Skip to content
All news
  • All news
  • About whales & dolphins
  • Corporates
  • Create healthy seas
  • End captivity
  • Green Whale
  • Prevent bycatch
  • Prevent deaths in nets
  • Science
  • Scottish Dolphin Centre
  • Stop whaling
  • Stranding
Peter Flood mom and calf

Emergency Petition Seeks to Shield Right Whale Moms, Calves From Vessel Strikes

For Immediate Release, November 1, 2022 WASHINGTON-Conservation groups filed an emergency rulemaking petition with the...
The Yushin Maru catcher ship of the Japanese whaling fleet injures a whale with its first harpoon attempt, and takes a further three harpoon shots before finally killing the badly injured fleeing whale. Finally they drowned the mammal beneath the harpooon deck of the ship to kill it.  Southern Ocean.  07.01.2006

Moves to overturn whaling ban rejected

Last week, the 68th meeting of the International Whaling Commission (IWC, the body that regulates...

Nearly 500 whales die in New Zealand

The number of pilot whales that have died following a mass stranding in New Zealand...

200 pilot whales killed in latest Faroese slaughter

More than 200 pilot whales have been slaughtered in Sandagerði (Torshavn) in the Faroe Islands....

Man Sentenced For Illegally Selling Whale Skulls

A man from Scotland has become the first in the country to be successfully prosecuted after being found guilty of selling the skulls of endangered whale species that he stored in his bedroom.

The court heard how Steven Paterson, from Glenrothes, was found to be in possession of a pilot whale skull in his bedroom and two harbour porpoise skulls.  The police search of Paterson’s home also found jaw bones and skulls of other species.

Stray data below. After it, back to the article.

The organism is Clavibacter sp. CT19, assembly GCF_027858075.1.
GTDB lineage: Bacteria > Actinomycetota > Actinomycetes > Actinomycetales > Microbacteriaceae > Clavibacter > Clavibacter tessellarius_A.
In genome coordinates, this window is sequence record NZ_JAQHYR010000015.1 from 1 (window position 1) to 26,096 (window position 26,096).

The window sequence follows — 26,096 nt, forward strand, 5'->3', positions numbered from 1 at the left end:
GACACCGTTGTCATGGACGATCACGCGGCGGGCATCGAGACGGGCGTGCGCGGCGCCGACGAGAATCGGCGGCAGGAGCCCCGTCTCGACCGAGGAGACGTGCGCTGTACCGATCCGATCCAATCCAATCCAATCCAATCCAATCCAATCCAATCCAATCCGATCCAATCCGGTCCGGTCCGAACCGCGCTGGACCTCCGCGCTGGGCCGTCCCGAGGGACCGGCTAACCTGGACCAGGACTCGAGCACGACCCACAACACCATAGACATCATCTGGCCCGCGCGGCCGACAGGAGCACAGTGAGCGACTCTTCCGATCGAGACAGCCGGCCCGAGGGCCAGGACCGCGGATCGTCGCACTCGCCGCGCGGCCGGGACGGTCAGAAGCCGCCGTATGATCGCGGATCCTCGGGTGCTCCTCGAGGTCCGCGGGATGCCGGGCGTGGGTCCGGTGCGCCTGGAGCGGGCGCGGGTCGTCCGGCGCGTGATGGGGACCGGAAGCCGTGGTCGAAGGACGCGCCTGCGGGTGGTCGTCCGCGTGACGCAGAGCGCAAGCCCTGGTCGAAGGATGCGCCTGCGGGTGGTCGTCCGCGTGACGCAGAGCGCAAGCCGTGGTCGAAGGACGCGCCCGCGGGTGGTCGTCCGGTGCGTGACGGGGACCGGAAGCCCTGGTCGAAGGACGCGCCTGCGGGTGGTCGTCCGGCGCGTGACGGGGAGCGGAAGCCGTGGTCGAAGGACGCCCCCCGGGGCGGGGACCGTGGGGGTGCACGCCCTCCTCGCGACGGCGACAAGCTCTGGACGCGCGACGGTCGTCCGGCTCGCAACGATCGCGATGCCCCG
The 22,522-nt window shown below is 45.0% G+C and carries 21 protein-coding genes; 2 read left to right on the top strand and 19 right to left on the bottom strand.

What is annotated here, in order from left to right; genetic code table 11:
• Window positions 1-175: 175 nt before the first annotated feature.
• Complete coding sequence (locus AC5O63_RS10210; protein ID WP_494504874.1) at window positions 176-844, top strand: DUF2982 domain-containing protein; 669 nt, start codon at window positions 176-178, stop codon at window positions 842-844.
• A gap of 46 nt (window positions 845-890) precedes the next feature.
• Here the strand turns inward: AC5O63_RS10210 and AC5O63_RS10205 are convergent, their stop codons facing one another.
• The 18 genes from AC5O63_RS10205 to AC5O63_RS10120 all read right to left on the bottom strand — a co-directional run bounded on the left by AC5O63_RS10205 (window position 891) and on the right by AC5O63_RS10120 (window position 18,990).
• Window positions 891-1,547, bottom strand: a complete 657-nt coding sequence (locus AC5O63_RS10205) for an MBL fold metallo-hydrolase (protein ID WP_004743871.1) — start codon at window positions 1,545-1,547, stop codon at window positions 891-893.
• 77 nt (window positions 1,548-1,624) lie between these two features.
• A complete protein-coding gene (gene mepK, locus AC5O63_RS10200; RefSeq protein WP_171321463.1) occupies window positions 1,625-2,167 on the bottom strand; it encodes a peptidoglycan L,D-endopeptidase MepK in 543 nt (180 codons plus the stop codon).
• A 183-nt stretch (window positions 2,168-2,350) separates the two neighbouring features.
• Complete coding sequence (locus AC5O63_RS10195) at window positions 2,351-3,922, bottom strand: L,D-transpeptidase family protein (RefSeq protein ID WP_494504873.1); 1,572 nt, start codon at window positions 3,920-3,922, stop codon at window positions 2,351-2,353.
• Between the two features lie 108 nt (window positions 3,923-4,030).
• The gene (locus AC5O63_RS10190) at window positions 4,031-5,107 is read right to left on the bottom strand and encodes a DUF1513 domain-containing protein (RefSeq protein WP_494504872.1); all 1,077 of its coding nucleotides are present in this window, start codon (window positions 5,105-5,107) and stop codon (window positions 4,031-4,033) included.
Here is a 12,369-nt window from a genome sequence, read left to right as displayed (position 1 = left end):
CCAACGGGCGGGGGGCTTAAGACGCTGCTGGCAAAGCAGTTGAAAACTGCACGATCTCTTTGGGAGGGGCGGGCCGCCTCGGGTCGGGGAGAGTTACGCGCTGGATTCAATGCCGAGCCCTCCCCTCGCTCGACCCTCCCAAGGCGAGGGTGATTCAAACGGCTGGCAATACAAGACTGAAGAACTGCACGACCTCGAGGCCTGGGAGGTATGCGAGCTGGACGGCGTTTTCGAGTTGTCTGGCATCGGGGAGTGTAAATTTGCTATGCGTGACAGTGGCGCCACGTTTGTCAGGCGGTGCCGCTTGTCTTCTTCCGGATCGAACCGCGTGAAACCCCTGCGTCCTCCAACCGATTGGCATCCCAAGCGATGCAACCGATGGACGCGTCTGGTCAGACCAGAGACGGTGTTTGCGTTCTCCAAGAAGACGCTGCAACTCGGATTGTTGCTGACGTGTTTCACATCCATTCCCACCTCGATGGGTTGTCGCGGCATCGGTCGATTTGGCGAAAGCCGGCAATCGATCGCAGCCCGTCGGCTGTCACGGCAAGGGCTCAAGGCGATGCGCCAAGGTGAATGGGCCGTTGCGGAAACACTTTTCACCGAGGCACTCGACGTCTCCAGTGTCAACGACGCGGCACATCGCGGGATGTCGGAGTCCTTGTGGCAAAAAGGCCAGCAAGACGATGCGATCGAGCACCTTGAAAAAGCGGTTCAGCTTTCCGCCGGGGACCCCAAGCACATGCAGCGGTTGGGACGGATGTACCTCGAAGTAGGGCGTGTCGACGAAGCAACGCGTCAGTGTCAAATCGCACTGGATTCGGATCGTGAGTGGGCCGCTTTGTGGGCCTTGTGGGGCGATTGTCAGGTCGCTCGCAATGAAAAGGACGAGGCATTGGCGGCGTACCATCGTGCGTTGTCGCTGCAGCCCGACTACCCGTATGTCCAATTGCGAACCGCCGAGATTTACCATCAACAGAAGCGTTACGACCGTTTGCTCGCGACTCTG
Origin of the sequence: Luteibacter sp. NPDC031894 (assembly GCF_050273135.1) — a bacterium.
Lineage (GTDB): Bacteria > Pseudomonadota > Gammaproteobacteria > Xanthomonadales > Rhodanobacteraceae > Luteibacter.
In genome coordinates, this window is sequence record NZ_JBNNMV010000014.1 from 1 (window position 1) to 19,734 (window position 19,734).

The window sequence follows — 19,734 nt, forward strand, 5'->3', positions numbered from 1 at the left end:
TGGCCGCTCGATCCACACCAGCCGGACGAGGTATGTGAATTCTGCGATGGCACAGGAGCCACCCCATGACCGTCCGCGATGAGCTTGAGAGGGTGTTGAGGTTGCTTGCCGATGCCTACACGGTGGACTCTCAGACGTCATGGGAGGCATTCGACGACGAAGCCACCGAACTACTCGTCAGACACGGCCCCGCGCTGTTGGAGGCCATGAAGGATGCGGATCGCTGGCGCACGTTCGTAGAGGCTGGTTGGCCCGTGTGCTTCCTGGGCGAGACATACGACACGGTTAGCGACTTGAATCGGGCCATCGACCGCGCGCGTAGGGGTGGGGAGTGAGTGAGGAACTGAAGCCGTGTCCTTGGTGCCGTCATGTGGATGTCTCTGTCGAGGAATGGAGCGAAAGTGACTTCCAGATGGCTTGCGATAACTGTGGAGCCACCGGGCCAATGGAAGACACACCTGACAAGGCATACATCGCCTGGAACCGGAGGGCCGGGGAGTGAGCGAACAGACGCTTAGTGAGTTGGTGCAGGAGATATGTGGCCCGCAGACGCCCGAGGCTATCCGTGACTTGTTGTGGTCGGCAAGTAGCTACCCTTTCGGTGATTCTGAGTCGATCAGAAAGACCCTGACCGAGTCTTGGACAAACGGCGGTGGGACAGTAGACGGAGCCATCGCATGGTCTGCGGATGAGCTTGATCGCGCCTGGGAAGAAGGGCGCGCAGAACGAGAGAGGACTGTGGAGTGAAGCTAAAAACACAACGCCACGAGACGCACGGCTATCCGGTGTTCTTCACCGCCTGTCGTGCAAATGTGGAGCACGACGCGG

All species of whale, porpoise and marine turtle are protected from commercial activity under the UK’s Wildlife and Countryside Act 1981, and Paterson was sentenced to a Community Service Order of 160 hours at Kirkcaldy Sheriff Court after pleading guilty to various offences of trading in these endangered species.

The skulls will now be given to the National Wildlife Crime Unit to use for educational purposes.

Craig Harris, Head of the Wildlife and Environmental Crime Unit, said: “The illegal trade of plant and animal specimens contributes to the depletion of wildlife populations which, in turn, has brought some species close to extinction.

“We will pursue those who choose to participate in the illegal trade of wildlife. As this case shows, carrying out such business online does not offer criminals a safe haven or protection from prosecution.

WDCS head of Scottish policy said: “WDCS is very pleased that this illegal trade has been halted in this case and our appreciation goes out to all those involved in bringing this successful prosecution. We welcome the decision to use these confiscated skulls as educational tools, which we hope will work to reduce this unnecessary and illegal activity in future generations.”